Roll-Royce Boat Tail unveiled – British automaker launches body shop department
When manufacturers started making cars at the turn of the 20th century, it was a two-step process. A company specializing in engines, frames and suspension would build a chassis, then another company, a bodybuilder, would build a body there with doors, fenders, windows, etc., all designed to buyer’s specifications. .
Each car looked different, which was good for those who wanted to express a particular aesthetic (nautical and equine themes were popular) but not necessarily good engineering protocol, as some manufacturers were more adept than others. to assemble coaches capable of withstanding engine vibrations and high speed.
Soon, however, automakers began to take both processes under one roof and come up with more stable, albeit standardized, body styles. Rolls-Royce, originally a chassis manufacturer, resisted until the 1930s before also following the path of prefabricated models.
This morning, the automaker announced the launch of a permanent body department that will allow customers to work with its designers to create cars with unique body shapes and unique interior and exterior characteristics. Building a bodyshell car, which begins with creating a full-size terracotta model, requires owners to regularly meet with designers and craftspeople as the vehicle takes shape – a process that The company compares to fittings for a bespoke suit or dressmaking dress.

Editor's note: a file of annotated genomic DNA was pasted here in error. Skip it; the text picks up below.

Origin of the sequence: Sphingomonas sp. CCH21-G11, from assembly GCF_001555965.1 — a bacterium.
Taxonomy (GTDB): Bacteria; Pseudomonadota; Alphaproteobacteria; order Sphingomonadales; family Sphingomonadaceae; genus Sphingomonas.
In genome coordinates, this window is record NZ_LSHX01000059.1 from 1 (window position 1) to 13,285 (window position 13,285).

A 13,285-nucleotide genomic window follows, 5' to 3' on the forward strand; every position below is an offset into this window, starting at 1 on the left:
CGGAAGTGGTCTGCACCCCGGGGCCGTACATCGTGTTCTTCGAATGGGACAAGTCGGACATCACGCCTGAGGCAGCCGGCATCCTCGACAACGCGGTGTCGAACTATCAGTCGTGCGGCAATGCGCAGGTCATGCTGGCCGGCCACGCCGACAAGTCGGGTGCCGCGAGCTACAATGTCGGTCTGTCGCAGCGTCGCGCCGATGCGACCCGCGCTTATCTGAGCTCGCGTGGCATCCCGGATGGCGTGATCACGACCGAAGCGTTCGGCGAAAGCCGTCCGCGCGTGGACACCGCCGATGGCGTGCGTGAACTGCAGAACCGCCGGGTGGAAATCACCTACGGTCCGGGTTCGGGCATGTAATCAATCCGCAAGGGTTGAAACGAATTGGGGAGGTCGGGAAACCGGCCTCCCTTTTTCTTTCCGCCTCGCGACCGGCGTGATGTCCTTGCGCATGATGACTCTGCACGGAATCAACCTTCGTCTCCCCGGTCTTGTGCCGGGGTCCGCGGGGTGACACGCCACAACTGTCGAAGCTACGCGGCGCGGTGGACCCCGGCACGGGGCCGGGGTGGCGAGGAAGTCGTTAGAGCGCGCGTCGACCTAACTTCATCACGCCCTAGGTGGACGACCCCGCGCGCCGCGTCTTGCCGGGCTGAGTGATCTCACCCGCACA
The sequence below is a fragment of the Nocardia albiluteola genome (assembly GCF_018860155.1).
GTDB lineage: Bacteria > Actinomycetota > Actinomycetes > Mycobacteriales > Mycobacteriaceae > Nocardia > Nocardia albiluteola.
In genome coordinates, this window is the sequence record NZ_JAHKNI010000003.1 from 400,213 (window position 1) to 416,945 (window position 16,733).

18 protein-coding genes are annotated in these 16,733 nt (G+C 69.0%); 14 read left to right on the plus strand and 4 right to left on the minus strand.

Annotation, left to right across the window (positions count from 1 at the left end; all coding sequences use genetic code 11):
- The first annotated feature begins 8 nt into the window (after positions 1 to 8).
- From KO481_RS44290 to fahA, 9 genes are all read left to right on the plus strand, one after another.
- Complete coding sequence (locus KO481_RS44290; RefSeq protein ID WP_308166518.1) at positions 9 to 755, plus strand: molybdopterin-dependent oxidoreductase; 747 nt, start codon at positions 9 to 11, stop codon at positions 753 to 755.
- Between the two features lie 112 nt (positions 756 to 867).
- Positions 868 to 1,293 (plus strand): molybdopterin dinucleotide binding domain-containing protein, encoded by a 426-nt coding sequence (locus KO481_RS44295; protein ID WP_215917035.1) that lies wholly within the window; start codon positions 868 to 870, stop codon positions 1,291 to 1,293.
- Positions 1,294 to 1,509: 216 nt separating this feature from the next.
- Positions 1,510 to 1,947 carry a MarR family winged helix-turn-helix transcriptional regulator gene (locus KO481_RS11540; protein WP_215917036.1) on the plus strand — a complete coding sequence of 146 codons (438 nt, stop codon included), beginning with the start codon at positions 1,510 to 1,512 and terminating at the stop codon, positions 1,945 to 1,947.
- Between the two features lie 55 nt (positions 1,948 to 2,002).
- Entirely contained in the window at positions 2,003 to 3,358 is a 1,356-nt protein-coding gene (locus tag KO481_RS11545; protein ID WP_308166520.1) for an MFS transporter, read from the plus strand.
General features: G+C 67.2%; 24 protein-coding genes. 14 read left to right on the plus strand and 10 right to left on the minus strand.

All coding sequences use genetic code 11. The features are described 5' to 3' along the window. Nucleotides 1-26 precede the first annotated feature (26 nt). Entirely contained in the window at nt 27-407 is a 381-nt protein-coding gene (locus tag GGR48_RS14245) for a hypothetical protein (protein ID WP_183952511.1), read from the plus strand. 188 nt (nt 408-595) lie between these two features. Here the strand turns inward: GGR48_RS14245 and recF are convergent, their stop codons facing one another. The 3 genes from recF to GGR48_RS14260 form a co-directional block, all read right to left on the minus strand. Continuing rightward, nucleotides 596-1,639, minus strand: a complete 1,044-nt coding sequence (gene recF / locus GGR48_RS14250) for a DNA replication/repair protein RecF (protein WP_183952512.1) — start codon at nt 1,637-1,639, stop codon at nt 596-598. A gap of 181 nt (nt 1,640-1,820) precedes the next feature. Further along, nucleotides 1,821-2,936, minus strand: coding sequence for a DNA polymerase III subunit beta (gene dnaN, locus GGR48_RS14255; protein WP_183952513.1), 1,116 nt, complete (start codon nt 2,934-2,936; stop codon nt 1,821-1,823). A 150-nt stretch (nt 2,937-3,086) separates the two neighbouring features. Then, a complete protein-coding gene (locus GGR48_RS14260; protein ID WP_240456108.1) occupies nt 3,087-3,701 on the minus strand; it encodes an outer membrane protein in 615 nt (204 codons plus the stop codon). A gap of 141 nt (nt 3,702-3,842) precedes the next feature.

As part of its announcement, Rolls-Royce unveiled one of three drivable cars it will deliver to customers this year. All three share a similar overall body style, but each has unique appointments and finishes. The car that debuted this morning, Boat Tail, has two rear compartments that open butterfly wings – as if to unveil refrigerated food and drink compartments. A parasol emerges to provide shade for a picnic.
Rolls-Royce began its comeback in bodybuilding in 2017, when it unveiled a unique car called the Sweptail, which took four years to build and cost $ 13 million. Boat Tail (her stern is modeled after the stern of a Class J sailboat) also took four years to build. The company declined, as is its practice, to discuss pricing. Offering a range would be difficult, they stressed, as each drivable car will be completely different and reflect the owner’s particular passions. “This is contemporary patronage in its truest form.” Rolls-Royce Managing Director Torsten Müller-Ötvös said in a statement.
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